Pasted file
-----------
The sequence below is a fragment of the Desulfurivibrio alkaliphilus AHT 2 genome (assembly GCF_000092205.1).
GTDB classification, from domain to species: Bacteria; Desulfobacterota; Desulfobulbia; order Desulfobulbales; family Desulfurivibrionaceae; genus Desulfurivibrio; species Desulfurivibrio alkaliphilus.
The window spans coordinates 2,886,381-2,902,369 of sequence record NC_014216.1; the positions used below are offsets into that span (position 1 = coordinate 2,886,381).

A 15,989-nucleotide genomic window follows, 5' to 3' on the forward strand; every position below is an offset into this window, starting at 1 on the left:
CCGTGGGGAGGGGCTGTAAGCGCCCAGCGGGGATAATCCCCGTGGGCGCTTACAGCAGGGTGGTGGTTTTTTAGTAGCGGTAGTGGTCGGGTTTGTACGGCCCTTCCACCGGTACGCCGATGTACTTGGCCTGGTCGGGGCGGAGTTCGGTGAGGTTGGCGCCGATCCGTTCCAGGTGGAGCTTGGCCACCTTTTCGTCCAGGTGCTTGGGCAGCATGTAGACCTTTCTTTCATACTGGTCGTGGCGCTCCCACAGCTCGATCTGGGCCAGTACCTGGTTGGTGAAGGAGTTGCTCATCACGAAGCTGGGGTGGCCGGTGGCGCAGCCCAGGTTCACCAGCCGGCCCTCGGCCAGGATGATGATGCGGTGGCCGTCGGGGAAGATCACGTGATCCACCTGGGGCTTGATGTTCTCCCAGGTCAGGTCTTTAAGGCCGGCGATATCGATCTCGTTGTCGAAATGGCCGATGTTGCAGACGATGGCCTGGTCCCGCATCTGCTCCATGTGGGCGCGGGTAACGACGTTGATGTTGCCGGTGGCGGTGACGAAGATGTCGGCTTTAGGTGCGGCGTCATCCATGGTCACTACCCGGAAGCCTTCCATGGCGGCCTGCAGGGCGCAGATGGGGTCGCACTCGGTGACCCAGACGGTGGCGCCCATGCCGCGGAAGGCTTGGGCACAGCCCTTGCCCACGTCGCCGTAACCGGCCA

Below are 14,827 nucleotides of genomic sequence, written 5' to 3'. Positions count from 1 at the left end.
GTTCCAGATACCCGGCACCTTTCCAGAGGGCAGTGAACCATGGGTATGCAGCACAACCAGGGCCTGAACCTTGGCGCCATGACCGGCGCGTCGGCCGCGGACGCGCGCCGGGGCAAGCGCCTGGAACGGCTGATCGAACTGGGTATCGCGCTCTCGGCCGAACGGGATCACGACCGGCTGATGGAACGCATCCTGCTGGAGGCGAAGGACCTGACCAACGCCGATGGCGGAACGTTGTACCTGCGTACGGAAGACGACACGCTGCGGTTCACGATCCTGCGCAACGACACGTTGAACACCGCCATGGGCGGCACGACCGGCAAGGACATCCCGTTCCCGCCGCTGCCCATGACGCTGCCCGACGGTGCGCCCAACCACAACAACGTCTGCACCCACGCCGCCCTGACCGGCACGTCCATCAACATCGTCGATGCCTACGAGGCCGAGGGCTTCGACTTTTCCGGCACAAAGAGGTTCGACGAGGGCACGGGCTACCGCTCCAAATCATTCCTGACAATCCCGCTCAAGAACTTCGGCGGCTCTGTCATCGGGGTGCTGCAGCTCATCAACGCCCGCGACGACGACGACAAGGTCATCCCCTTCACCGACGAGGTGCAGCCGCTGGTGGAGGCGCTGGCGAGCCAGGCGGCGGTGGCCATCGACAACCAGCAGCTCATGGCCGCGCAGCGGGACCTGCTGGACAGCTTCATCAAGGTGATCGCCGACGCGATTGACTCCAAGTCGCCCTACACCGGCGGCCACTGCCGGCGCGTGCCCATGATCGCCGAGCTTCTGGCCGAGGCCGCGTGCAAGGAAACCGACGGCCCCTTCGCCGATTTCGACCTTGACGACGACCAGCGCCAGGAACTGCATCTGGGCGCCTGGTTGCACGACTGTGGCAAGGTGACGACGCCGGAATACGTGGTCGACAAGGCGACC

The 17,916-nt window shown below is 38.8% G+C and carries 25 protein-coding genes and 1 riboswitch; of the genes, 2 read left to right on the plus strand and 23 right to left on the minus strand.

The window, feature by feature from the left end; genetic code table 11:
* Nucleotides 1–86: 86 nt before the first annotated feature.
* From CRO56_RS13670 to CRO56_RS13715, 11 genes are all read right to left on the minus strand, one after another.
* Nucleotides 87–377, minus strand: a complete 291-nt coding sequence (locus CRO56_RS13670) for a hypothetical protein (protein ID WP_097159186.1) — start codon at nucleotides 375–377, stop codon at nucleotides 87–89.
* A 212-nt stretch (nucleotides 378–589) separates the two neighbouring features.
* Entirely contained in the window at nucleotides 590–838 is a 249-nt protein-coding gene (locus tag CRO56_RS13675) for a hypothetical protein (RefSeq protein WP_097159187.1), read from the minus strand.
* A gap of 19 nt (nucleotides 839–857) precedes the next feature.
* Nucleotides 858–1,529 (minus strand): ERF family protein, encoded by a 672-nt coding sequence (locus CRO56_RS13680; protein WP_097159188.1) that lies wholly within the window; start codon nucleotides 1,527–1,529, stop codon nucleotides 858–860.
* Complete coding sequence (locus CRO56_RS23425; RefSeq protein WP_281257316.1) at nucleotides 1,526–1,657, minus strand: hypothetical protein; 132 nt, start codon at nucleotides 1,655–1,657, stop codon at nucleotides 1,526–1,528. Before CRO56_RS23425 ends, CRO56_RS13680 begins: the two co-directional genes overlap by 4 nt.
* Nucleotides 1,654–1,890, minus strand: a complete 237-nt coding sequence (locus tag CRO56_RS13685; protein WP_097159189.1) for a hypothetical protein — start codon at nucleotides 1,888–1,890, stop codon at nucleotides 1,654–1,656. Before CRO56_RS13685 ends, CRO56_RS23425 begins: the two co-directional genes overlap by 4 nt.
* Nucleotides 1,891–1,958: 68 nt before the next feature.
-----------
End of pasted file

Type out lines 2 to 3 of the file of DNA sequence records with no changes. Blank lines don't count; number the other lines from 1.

GTDB classification, from domain to species: Bacteria; Desulfobacterota; Desulfobulbia; order Desulfobulbales; family Desulfurivibrionaceae; genus Desulfurivibrio; species Desulfurivibrio alkaliphilus.
The window spans coordinates 2,886,381-2,902,369 of sequence record NC_014216.1; the positions used below are offsets into that span (position 1 = coordinate 2,886,381).